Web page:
• The use of social network analysis by school librarians to evaluate and improve collaborative networks in their secondary schools: a pilot study

      Rinio, Deborah; Jacobsen, Gary; Adams, Barbara; Stanley, Sarah; Richey, Jean; Gerlich, Bella (2018-05)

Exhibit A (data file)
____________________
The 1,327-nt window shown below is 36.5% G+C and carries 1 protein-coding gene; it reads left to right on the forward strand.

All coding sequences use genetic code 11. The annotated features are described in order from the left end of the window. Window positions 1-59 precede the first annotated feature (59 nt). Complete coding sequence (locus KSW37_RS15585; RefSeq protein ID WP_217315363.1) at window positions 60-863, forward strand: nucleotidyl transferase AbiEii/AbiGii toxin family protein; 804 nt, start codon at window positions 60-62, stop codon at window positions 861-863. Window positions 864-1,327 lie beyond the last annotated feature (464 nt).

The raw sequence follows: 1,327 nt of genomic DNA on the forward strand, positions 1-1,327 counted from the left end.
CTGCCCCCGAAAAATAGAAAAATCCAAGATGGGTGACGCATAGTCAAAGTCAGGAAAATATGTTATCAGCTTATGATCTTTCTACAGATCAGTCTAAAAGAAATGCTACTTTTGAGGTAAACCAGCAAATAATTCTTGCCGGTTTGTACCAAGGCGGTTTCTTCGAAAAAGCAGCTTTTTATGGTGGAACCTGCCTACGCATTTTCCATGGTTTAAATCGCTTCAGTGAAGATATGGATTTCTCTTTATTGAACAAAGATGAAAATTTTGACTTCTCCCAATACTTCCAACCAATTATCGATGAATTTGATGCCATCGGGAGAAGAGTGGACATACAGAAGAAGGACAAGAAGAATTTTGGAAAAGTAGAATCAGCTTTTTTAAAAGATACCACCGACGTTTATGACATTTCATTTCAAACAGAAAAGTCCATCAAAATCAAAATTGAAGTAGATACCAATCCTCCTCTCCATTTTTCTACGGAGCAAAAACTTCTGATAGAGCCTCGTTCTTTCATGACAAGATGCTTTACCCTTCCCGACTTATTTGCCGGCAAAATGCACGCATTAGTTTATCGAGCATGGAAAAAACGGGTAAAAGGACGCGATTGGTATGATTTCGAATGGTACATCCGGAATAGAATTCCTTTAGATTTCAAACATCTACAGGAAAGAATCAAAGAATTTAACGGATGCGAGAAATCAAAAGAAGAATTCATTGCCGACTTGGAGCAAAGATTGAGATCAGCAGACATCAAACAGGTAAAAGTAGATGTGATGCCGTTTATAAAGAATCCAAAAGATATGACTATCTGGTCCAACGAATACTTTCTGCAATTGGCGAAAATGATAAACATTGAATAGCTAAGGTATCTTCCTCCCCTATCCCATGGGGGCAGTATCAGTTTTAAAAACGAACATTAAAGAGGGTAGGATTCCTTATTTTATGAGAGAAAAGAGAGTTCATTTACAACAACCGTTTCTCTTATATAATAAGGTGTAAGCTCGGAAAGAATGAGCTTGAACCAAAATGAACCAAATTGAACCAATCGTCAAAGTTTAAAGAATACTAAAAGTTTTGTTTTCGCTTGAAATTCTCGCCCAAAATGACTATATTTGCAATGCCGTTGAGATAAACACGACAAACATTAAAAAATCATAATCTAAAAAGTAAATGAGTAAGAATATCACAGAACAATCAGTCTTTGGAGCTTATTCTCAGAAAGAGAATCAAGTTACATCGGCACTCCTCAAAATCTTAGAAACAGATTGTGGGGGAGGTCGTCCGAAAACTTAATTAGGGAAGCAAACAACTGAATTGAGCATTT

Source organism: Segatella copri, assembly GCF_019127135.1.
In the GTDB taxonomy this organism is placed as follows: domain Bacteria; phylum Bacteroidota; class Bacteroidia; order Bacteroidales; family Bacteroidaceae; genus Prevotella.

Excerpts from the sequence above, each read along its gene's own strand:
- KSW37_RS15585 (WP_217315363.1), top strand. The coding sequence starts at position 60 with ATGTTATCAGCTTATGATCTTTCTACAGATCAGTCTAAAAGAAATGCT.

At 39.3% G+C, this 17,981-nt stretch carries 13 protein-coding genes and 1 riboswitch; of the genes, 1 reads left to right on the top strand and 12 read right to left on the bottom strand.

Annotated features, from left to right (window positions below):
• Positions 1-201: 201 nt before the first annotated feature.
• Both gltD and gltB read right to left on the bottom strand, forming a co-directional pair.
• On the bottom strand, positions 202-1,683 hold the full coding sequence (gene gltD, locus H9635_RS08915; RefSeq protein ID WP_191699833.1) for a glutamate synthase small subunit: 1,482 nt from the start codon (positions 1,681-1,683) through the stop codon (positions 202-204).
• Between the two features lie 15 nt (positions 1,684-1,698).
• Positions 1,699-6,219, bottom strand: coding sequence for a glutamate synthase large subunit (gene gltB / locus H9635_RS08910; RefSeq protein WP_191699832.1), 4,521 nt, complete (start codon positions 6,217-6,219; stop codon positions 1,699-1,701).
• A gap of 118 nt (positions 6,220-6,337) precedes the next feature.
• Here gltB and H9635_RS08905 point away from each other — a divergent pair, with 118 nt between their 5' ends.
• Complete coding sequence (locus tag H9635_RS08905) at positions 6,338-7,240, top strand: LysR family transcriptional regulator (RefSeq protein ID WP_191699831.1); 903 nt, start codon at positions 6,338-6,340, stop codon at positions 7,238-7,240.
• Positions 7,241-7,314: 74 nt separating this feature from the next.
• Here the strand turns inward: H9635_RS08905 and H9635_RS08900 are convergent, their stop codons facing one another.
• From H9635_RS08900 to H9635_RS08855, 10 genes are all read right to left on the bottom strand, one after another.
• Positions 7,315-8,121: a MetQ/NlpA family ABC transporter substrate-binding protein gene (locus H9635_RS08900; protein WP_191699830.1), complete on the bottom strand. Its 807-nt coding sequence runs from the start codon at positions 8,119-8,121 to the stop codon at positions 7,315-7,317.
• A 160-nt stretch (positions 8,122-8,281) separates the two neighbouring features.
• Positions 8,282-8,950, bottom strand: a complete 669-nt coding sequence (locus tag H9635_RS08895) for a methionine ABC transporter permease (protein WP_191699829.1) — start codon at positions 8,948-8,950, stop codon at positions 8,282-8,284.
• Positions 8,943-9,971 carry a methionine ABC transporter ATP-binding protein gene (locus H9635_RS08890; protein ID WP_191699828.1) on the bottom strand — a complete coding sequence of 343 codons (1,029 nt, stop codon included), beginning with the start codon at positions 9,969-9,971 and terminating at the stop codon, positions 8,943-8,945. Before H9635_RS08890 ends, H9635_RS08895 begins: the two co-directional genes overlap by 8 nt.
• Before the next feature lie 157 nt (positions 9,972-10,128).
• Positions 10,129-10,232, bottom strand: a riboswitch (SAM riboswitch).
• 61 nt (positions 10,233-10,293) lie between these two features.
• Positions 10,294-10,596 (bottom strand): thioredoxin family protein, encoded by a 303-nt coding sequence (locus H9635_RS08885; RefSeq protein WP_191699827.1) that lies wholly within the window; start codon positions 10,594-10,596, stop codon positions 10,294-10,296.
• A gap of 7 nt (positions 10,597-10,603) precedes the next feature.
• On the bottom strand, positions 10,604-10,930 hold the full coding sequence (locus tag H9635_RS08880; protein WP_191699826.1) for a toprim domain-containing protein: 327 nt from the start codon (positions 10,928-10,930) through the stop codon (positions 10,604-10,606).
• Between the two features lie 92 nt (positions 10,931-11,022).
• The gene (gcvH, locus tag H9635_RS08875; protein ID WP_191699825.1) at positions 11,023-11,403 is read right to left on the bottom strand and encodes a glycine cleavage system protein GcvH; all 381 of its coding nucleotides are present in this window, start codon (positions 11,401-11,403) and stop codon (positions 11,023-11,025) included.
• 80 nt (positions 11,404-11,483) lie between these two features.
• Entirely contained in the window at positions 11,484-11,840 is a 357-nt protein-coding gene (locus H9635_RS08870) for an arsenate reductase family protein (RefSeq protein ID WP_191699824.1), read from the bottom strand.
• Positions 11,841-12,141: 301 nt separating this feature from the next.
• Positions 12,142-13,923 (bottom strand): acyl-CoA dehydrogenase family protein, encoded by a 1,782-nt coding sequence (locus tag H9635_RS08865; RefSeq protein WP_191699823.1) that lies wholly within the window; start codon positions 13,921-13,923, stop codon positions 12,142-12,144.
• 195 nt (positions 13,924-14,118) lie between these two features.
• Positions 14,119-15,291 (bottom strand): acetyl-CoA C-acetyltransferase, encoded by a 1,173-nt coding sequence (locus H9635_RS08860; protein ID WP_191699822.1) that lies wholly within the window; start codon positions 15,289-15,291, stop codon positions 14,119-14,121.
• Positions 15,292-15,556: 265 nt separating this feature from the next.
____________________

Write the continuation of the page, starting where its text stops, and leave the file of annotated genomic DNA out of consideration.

Social capital, in the form of relationships among teachers, results in sharing information and resources, which leads to improved student academic achievement. As schools continue to seek out ways to improve performance, social capital is often overlooked in favor of development of human capital in the form of professional development and training. Schools that have implemented collaborative groups have the potential to increase social capital, but often fail to structure the groups intentionally or evaluate their outcomes. School librarians in secondary schools often face challenges when it comes to collaboration. The job of a school librarian is inherently collaborative. To effectively serve the school's population, school librarians must understand the needs of their community. To teach information literacy skills, they must have access to students, typically via classroom teachers. Not surprisingly, collaboration between teachers and librarians is a major focus of both professional and research literature, yet librarians report it is one of their biggest challenges. Librarians are urged to start small, work with the teachers who are willing, and hope that others in the school will see the value of collaboration; in other words, build it and they will come. This research sought to determine if school librarians could use social network analysis as an evaluative and strategic planning tool. This study used a mixed-methods approach in a three-phase process to collect social network survey data in two secondary schools, develop the Social Network Analysis for School Librarians (SNASL) Process, and pilot test the process with the school librarians in the pilot schools using participatory analysis. Analysis revealed that the SNASL Process has the potential to enable school librarians to evaluate and improve upon the collaborative network of their school by identifying individuals in specific role positions and producing generative insight regarding the structure of the school network.